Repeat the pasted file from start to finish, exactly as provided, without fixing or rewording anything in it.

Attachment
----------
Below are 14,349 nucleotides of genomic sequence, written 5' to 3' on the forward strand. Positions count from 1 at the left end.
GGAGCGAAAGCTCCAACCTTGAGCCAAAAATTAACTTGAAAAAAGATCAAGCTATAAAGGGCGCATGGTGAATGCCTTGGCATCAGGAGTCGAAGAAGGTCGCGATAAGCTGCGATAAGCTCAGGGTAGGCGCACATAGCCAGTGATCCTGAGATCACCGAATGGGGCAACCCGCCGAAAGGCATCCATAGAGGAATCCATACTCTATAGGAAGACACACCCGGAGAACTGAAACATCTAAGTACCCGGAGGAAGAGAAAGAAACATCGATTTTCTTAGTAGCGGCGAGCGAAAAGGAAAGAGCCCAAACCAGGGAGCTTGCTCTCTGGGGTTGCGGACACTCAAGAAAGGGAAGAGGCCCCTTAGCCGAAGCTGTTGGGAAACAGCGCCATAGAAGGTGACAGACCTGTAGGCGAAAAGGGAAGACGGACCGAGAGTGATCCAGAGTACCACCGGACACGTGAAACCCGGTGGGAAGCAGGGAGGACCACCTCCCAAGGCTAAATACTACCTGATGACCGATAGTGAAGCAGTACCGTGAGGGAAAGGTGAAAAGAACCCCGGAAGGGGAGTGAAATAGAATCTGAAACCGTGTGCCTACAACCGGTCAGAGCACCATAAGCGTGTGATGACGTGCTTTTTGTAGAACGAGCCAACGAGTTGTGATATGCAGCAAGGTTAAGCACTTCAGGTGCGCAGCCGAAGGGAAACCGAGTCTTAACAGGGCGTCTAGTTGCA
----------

Below are 14,349 nucleotides of genomic sequence, written 5' to 3' on the forward strand. Positions count from 1 at the left end.
GGAGCGAAAGCTCCAACCTTGAGCCAAAAATTAACTTGAAAAAAGATCAAGCTATAAAGGGCGCATGGTGAATGCCTTGGCATCAGGAGTCGAAGAAGGTCGCGATAAGCTGCGATAAGCTCAGGGTAGGCGCACATAGCCAGTGATCCTGAGATCACCGAATGGGGCAACCCGCCGAAAGGCATCCATAGAGGAATCCATACTCTATAGGAAGACACACCCGGAGAACTGAAACATCTAAGTACCCGGAGGAAGAGAAAGAAACATCGATTTTCTTAGTAGCGGCGAGCGAAAAGGAAAGAGCCCAAACCAGGGAGCTTGCTCTCTGGGGTTGCGGACACTCAAGAAAGGGAAGAGGCCCCTTAGCCGAAGCTGTTGGGAAACAGCGCCATAGAAGGTGACAGACCTGTAGGCGAAAAGGGAAGACGGACCGAGAGTGATCCAGAGTACCACCGGACACGTGAAACCCGGTGGGAAGCAGGGAGGACCACCTCCCAAGGCTAAATACTACCTGATGACCGATAGTGAAGCAGTACCGTGAGGGAAAGGTGAAAAGAACCCCGGAAGGGGAGTGAAATAGAATCTGAAACCGTGTGCCTACAACCGGTCAGAGCACCATAAGCGTGTGATGACGTGCTTTTTGTAGAACGAGCCAACGAGTTGTGATATGCAGCAAGGTTAAGCACTTCAGGTGCGCAGCCGAAGGGAAACCGAGTCTTAACAGGGCGTCTAGTTGCA